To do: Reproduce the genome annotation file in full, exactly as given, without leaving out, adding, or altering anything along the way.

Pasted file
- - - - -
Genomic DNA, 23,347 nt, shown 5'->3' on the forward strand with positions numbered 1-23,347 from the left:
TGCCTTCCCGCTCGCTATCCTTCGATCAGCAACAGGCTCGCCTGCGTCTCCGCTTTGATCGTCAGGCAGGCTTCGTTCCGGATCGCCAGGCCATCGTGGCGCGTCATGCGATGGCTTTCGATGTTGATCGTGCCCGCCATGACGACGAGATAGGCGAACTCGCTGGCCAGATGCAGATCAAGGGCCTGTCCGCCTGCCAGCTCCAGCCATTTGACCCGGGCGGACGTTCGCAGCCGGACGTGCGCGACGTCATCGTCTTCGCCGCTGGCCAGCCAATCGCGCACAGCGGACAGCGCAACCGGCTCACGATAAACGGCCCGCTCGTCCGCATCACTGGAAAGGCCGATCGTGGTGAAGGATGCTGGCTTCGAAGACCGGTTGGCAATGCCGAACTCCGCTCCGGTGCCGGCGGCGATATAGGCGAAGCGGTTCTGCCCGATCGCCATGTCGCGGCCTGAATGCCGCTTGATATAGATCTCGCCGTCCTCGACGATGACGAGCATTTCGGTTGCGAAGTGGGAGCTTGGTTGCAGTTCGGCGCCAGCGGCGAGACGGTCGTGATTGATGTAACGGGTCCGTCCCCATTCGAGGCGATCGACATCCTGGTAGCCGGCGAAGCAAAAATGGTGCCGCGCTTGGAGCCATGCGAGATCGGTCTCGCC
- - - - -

Genomic DNA, 23,347 nt, shown 5'->3' on the forward strand with positions numbered 1-23,347 from the left:
TGCCTTCCCGCTCGCTATCCTTCGATCAGCAACAGGCTCGCCTGCGTCTCCGCTTTGATCGTCAGGCAGGCTTCGTTCCGGATCGCCAGGCCATCGTGGCGCGTCATGCGATGGCTTTCGATGTTGATCGTGCCCGCCATGACGACGAGATAGGCGAACTCGCTGGCCAGATGCAGATCAAGGGCCTGTCCGCCTGCCAGCTCCAGCCATTTGACCCGGGCGGACGTTCGCAGCCGGACGTGCGCGACGTCATCGTCTTCGCCGCTGGCCAGCCAATCGCGCACAGCGGACAGCGCAACCGGCTCACGATAAACGGCCCGCTCGTCCGCATCACTGGAAAGGCCGATCGTGGTGAAGGATGCTGGCTTCGAAGACCGGTTGGCAATGCCGAACTCCGCTCCGGTGCCGGCGGCGATATAGGCGAAGCGGTTCTGCCCGATCGCCATGTCGCGGCCTGAATGCCGCTTGATATAGATCTCGCCGTCCTCGACGATGACGAGCATTTCGGTTGCGAAGTGGGAGCTTGGTTGCAGTTCGGCGCCAGCGGCGAGACGGTCGTGATTGATGTAACGGGTCCGTCCCCATTCGAGGCGATCGACATCCTGGTAGCCGGCGAAGCAAAAATGGTGCCGCGCTTGGAGCCATGCGAGATCGGTCTCGCC